Stay Cool And Stay Fashionable - Roofing Options For Warm Climates

Home ownership can be a constant struggle to keep your energy costs down, and one of the biggest sources of energy loss is through your roof. Whether your treated air is escaping out or excessive sunlight is pouring in, having a rough that isn't suitable for your climate is a great way to find yourself struggling with high electric bills caused by an efficient heating and air system.

Below, you'll find a guide to some roofing materials designed for warmer climates. Replacing your existing roof with these materials can go a long way in cutting those costs long term, and can provide you with a home that's cool in both appearance as well as temperature.


Used for centuries throughout a large part of Europe, slate tile is a strong, solidly formed roofing material whose interlocking pieces form a solid barrier that holds treated air in your home. It also wears down to a naturally smooth and shiny texture over time, making your roof look stately and well established.

Slate is available in a wide variety of naturally occurring tones, allowing you to select the lighter shades in order to deflect sunlight. This will go a long way in preventing your home from absorbing more heat than it should, and can make your air conditioning run far more efficiently.

Terra Cotta

Common throughout the American southwest, terra cotta roofing comprises natural tiles that use their mineral composition to form a protective cooling layer. They're often laid out in an interlocking pattern that also allows for proper ventilation while still forming a protective barrier.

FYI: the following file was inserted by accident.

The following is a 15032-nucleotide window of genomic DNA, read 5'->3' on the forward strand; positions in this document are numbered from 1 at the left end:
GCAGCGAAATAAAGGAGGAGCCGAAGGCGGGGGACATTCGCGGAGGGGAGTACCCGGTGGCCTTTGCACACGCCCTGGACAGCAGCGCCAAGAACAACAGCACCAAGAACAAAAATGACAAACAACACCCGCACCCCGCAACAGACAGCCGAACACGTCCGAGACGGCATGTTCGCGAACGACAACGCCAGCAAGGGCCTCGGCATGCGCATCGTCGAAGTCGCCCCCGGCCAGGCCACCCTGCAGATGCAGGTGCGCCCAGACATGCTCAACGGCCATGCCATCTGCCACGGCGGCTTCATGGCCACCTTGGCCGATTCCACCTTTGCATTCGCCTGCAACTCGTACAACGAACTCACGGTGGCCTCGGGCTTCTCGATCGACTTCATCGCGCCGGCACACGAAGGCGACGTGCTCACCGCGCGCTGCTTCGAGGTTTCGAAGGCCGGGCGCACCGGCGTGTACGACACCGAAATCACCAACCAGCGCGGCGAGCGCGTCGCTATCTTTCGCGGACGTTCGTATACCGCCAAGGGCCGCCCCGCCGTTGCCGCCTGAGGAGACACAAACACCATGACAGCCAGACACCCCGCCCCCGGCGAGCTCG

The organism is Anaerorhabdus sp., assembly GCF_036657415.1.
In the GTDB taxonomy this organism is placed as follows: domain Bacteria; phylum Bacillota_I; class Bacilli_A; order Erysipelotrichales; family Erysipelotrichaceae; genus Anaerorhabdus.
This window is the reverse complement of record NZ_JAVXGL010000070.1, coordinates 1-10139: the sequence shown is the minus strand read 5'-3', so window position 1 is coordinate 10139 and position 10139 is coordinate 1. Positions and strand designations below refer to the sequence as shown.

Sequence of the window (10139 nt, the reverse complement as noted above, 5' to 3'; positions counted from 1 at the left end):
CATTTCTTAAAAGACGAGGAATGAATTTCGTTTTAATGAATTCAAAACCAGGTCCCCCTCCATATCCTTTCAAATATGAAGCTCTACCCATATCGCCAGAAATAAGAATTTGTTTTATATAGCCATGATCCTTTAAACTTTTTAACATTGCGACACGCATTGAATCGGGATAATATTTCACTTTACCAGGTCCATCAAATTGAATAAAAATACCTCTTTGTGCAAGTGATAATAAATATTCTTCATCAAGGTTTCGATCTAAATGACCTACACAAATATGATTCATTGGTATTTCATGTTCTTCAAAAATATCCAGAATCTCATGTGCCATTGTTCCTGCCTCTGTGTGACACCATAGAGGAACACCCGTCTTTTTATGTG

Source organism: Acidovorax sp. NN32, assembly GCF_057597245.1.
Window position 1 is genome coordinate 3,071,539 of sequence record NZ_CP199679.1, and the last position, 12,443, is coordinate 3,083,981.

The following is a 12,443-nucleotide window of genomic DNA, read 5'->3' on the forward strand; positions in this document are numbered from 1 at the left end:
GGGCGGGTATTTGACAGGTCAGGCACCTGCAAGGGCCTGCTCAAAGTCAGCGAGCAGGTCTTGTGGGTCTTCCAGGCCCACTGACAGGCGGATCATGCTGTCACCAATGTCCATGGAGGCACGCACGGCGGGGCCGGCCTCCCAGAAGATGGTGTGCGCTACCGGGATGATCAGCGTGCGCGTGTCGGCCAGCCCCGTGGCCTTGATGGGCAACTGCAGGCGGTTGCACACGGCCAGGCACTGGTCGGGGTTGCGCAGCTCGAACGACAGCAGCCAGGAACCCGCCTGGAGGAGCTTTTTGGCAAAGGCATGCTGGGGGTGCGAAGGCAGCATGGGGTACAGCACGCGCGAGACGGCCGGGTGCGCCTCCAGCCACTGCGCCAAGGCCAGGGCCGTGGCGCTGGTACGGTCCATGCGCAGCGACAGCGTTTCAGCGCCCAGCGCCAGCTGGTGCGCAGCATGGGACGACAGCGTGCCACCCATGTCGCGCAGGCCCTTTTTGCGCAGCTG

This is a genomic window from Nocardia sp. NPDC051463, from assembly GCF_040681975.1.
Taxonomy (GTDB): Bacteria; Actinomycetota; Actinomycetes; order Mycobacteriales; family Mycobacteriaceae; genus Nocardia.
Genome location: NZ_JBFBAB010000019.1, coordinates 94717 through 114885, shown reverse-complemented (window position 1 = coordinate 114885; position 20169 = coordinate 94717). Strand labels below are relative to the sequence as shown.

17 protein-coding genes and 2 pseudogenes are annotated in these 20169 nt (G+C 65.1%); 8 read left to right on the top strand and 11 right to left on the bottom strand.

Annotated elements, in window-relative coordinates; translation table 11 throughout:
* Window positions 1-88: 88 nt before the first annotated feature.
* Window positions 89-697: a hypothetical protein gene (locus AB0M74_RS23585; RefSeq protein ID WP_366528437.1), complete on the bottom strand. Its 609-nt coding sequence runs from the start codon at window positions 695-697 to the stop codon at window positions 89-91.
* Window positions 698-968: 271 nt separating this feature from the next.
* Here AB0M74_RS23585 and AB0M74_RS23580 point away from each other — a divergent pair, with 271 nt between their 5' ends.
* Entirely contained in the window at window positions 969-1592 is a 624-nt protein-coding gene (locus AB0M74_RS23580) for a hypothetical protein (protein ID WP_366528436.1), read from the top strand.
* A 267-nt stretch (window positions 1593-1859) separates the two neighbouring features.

Terra cotta tile roofs also offer a distinct look that allows you to make a definitive fashion statement. Often created in shades of deep red, terra cotta will, as slate does, deflect away the most intense energy of the sun and will also hold up for many years under direct exposure to intense sunlight.

Green Roofing

One of the newest innovations in roofing materials is so-called green roofing. Many layers of plastic membranes are applied over the surface of your roof and are then seeded with trees and plants that are designed to provide shade and cool air around your roof. This can also be an excellent option for urban areas where you may not have much access to greenery and wildlife and could use the opportunity to enjoy more. Green roofing technologies also offer a tax incentive in many jurisdictions, providing yet another reason to consider them as a roofing improvement.